ST. LOUIS (AP) -- For most teams, a winning record after the season opener is no big deal. The Milwaukee Brewers are different.
Their 8-6 victory over the St. Louis Cardinals, with President Bush watching from a box above home plate, is the first time the downtrodden franchise has been above .500 in two years. The Brewers haven't finished with a winning record since 1992.
Ben Grieve hit a two-run homer and Scott Podsednik had four RBI, including a tiebreaking, three-run shot off Matt Morris in the sixth inning for the Brewers, who began last season with six straight losses and never recovered in a 68-94 season.
This year, the second under manager Ned Yost, they're aiming for .500 despite a $28 million payroll that's the lowest in the major leagues.
Bush threw out the ceremonial first pitch, an inside strike, to Cardinals catcher Mike Matheny. Then Bush watched the first five innings from a private box as both starters struggled and the Cardinals' poor defense helped the Brewers.
Morris had a two-run double in the fourth for St. Louis. But he gave up seven runs, five earned, in six innings, and three of the five batters he walked ended up scoring.
Albert Pujols had a two-run double in the sixth to cut the gap to 7-6. But in his first game as the full-time starter at first base, he committed a throwing error to help the Brewers score two runs without a hit in the third. Gold Glove shortstop Edgar Renteria also bobbled a relay in the third.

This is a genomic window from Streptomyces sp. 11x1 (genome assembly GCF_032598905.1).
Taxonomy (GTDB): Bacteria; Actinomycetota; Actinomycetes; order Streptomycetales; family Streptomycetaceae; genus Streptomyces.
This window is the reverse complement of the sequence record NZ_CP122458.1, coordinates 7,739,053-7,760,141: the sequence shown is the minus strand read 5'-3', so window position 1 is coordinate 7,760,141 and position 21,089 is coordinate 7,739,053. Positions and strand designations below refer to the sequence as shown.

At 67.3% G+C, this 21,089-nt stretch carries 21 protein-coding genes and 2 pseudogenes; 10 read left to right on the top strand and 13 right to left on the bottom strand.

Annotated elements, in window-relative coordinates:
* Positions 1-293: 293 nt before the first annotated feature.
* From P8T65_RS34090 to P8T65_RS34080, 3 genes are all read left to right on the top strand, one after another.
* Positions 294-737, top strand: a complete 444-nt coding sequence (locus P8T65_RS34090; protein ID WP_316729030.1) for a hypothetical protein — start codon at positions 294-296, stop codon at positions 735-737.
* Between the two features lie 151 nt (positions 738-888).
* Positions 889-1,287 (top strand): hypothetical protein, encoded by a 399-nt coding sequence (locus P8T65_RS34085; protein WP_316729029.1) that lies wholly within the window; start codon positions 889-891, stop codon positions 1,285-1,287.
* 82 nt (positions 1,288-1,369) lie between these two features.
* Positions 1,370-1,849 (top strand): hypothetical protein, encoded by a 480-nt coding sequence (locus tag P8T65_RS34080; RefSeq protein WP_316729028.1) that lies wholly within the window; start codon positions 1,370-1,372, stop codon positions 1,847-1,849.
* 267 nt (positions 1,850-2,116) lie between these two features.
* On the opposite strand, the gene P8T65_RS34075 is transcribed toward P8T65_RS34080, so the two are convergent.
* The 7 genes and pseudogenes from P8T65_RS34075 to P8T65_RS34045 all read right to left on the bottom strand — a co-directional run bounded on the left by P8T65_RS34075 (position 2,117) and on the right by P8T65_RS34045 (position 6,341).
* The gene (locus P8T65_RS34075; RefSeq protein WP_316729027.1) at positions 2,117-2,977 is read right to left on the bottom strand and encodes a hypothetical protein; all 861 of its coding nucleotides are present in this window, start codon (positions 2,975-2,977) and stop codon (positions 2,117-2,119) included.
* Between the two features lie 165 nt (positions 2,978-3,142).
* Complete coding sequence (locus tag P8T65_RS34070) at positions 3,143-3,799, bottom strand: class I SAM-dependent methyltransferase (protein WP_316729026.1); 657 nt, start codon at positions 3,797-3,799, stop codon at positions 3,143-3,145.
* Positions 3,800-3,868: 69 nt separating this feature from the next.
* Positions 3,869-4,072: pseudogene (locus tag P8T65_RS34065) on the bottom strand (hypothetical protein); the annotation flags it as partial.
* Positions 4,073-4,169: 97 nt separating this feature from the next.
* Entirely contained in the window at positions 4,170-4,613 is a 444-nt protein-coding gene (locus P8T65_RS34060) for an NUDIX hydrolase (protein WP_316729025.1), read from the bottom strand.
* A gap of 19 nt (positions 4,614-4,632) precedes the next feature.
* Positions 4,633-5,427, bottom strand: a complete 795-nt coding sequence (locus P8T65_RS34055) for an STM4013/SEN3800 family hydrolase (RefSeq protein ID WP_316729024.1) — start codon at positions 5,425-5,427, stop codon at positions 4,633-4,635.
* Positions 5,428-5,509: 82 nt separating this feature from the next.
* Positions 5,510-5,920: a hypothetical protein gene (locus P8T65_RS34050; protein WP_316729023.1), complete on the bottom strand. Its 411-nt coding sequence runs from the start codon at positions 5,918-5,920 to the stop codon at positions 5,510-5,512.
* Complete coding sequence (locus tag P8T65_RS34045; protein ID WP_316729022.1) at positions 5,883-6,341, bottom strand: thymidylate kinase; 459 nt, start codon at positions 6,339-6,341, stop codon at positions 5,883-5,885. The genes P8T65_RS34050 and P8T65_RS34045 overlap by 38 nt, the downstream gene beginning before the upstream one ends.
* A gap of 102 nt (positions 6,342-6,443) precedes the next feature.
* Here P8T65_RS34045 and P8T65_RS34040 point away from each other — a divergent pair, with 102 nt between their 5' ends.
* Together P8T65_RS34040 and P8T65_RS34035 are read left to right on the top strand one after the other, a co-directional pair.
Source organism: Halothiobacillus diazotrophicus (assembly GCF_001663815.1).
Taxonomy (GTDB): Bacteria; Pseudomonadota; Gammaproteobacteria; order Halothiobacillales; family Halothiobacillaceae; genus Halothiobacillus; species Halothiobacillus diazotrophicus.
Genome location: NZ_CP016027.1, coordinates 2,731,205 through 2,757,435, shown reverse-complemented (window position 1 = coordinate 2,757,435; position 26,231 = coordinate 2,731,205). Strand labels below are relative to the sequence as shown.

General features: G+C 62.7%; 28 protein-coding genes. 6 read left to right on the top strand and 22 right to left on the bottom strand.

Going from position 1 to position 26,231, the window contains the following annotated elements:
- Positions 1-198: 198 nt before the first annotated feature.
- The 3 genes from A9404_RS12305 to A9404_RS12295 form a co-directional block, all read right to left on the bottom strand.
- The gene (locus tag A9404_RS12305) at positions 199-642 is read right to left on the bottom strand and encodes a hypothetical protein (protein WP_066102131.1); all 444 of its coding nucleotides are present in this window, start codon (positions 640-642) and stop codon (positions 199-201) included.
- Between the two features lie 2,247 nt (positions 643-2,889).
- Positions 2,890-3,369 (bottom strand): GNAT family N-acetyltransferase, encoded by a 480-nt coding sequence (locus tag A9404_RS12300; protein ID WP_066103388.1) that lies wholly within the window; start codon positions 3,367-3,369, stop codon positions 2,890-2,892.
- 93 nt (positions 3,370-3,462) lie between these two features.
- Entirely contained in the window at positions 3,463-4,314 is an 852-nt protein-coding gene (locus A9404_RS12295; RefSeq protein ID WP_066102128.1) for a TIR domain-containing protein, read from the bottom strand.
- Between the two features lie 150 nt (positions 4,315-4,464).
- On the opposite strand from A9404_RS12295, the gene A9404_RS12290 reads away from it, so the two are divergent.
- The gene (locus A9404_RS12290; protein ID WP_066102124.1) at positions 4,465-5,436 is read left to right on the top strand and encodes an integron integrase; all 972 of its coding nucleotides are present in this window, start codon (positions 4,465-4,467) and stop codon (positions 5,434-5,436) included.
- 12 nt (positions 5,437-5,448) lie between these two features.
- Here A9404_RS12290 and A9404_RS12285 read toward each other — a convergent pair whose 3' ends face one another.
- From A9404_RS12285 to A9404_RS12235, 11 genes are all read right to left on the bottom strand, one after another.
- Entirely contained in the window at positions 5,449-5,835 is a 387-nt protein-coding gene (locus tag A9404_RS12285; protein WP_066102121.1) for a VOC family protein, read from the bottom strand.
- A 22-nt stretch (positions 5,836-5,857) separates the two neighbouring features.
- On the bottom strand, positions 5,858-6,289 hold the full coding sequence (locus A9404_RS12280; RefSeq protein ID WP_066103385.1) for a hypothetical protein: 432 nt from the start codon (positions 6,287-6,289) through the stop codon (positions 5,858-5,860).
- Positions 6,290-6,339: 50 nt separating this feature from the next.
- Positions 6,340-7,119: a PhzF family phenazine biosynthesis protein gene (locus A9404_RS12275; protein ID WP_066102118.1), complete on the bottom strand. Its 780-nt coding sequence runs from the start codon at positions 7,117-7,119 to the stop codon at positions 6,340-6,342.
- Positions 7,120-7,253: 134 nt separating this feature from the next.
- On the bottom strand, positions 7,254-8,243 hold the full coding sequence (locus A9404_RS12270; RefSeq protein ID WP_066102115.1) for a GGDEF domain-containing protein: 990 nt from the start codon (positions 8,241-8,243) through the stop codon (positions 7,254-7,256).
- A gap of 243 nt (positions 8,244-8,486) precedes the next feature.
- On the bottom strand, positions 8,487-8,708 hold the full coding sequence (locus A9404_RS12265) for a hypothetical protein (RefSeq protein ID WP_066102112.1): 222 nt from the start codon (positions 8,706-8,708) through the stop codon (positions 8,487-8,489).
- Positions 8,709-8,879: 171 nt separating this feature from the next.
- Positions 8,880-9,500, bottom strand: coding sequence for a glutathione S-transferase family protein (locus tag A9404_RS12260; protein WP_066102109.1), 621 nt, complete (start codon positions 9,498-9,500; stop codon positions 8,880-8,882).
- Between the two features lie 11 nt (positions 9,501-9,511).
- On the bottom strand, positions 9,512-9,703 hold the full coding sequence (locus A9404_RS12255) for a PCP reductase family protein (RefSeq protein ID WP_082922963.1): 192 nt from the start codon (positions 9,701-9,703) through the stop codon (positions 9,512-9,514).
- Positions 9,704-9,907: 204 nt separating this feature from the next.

Grieve, who slumped to four homers and 17 RBI last year in an injury-plagued season with the Devil Rays, put the Brewers ahead 4-1 in the third. Reggie Sanders added an RBI double in the fourth as the Cardinals tied it against Ben Sheets.
Podsednik's three-run homer in the sixth put the Brewers ahead for good at 7-4. Grieve added an RBI infield hit in the seventh on a roller that stopped halfway down the third-base line for a two-run cushion.
Dave Burba earned the win with 1 2/3 hitless innings, and Dan Kolb worked the ninth for the save.
Sheets, like Morris making his third straight Opening Day start, threw 80 pitches in only 3 1/3 innings. He gave up four runs, three earned, on five hits.
The security measures that went along with Bush's appearance inconvenienced a sellout crowd of 49,149, thousands of whom spent more than an hour in long lines outside Busch Stadium before passing through metal detectors. But most appeared to be in their seats by the time the president, wearing a Cardinals warmup jacket, threw out the first pitch to a loud mixture of cheers and boos.
Commissioner Bud Selig also attended the game. ... Morris is the first St. Louis pitcher to start three consecutive openers since Joe Magrane 1988-90. ... The Brewers were 3-13 against the Cardinals last year. They were 18-12 in spring training, their best showing since 1995. ... Podsednik, who was 2-for-5, ended the spring in an 0-for-20 slump. ... President Bush, the former owner of the Texas Rangers, also threw out the ceremonial first pitch before the first game at Milwaukee's Miller Park in 2001 and before Game 3 of the 2001 World Series.